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The benefits of drinking ginger tea

The benefits of drinking ginger tea

In teas, soups or curries, candied or dried - ginger is not just a bit player when it comes to food.

The benefits of drinking ginger tea

Aside from its distinctive flavour, the various vitamins and minerals mean it’s as healthy as it is delicious.

“Ginger has been proven to contain more than 100 different substances,” says Johannes Georg Wechsler, a professor of internal medicine and president of Germany’s association of nutritional doctors (BDEM).

Ginger is reputed to be anti-inflammatory, a decongestant and even to provide pain relief. Used in tea it is a popular cure for colds and coughs – the strong substances that are released in boiling water are very warming.

Wechsler recommends drinking a litre of ginger tea every day for eight days to help get rid of a cold. “It’s important to use boiling water and to put in slices of raw ginger,” he says.

“An organic piece of ginger doesn’t necessarily have to be peeled,” according to nutrition expert Daniela Krehl.

That’s not the case with imported ginger, from China for example. “In that case the peel could contain pesticides so it’s very important to peel it,” she says.

Some people also swear by ginger as a weight-loss aid. The root is said to promote the digestion of fat and increase the production of stomach acid. Although no one should rely on ginger alone to lose weight.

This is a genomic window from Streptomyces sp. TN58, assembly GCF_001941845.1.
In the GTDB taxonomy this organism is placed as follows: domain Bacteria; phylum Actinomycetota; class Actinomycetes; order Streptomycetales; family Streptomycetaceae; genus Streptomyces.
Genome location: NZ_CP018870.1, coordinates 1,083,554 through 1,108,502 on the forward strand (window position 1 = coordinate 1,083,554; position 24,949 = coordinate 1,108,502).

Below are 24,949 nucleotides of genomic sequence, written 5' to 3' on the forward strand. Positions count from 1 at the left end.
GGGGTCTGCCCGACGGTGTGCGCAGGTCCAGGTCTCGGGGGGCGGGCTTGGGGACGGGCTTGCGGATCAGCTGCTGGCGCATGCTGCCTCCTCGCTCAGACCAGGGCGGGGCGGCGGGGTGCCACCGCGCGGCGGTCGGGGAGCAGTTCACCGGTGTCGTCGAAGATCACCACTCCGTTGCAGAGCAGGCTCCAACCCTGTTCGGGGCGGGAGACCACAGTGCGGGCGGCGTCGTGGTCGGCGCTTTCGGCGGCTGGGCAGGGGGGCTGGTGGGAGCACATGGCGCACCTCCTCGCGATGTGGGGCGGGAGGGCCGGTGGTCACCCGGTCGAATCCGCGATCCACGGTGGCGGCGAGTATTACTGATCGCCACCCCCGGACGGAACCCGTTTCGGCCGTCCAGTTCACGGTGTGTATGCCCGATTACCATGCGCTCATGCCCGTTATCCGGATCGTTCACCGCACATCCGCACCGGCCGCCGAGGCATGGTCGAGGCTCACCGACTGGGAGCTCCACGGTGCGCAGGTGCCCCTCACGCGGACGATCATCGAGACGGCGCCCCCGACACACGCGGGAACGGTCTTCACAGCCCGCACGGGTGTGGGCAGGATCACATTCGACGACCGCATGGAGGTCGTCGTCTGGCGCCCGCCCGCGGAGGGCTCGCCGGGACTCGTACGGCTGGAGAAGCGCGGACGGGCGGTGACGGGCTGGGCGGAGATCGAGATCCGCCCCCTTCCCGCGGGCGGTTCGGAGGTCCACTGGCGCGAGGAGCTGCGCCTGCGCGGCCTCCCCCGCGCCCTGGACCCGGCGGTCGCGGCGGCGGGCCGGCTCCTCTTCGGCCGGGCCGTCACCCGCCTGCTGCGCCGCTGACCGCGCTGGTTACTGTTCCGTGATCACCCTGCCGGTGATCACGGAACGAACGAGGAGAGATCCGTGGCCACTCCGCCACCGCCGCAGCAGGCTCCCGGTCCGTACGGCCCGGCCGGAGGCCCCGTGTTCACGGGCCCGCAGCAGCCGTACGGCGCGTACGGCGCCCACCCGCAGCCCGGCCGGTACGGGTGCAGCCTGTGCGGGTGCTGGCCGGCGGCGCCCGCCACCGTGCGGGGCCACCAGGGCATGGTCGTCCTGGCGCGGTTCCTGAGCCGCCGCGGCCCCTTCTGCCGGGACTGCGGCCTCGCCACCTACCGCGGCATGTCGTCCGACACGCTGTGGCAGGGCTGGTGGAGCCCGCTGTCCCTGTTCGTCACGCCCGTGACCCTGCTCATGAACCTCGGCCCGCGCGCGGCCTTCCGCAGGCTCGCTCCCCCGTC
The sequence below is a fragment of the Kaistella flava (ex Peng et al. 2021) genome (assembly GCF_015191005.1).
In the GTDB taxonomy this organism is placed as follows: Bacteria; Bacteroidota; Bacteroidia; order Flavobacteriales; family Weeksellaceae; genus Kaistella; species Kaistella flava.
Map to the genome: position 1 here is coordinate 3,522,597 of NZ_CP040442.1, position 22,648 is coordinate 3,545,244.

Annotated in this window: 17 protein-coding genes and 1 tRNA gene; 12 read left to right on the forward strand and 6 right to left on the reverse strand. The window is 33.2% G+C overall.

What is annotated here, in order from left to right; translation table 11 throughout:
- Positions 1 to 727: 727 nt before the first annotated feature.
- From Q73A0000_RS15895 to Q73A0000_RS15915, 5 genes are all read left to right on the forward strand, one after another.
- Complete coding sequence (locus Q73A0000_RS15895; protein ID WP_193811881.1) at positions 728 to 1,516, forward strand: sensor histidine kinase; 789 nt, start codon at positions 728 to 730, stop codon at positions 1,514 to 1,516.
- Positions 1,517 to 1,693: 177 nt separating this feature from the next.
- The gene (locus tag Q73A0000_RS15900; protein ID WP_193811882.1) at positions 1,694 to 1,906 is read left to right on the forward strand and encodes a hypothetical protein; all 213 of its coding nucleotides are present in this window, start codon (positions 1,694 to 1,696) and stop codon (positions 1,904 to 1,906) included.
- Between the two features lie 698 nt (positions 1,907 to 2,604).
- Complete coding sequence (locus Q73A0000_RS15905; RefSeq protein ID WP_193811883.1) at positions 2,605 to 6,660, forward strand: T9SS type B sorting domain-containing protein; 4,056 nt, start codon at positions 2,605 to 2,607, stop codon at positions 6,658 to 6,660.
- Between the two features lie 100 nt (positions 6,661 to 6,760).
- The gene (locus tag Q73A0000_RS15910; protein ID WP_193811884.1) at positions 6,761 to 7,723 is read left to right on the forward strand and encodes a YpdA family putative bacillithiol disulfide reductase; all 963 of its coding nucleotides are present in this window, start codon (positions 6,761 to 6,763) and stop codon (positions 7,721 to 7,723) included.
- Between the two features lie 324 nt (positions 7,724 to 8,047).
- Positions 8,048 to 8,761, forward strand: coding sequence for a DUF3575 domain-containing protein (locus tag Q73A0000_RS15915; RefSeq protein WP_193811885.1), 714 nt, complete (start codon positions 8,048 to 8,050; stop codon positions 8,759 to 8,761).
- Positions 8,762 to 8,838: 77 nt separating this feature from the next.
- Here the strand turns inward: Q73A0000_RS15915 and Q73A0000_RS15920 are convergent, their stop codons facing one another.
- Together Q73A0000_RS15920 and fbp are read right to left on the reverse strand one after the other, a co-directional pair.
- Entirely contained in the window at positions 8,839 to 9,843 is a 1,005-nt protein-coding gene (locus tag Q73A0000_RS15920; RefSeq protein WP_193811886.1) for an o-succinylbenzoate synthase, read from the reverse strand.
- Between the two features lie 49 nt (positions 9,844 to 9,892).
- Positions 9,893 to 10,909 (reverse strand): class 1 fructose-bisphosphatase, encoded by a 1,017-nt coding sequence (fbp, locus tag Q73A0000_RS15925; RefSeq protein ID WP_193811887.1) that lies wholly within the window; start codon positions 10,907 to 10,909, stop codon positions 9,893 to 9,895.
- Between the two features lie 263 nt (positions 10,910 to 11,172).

“If you get a sudden urge to eat, it can help to chew on a piece of ginger, for example,” says Krehl. “It reduces your appetite.” The root also contains vitamins B and C as well as minerals including iron, magnesium, calcium, potassium, sodium and phosphorous.

There are also lots of myths about the properties of ginger which have yet to be proven scientifically. The root is supposed to help with cramps, for example, and encourage the onset of labour in pregnant women. “There’s no scientific evidence of that,” says Wechsler.

But are there any drawbacks? Is there such a thing as too much ginger?

“Ginger has been used in medicine for 2,000 years and there are no serious side effects,” according to Wechsler.

However, it’s best not to eat more than four or five grams a day. “Otherwise you could get heart burn or indigestion,” says Krehl.

And you shouldn’t eat ginger all the time, only for certain periods. “The sharpness of the substances it contains are extremely stimulating to the stomach and the stomach lining is attacked,” says Wechsler. That can lead to stomach and intestinal complaints in the medium term, he says.

People on certain medications should also be careful because ginger can cause unwanted side effects. In those cases people should consult their doctors or a pharmacist.

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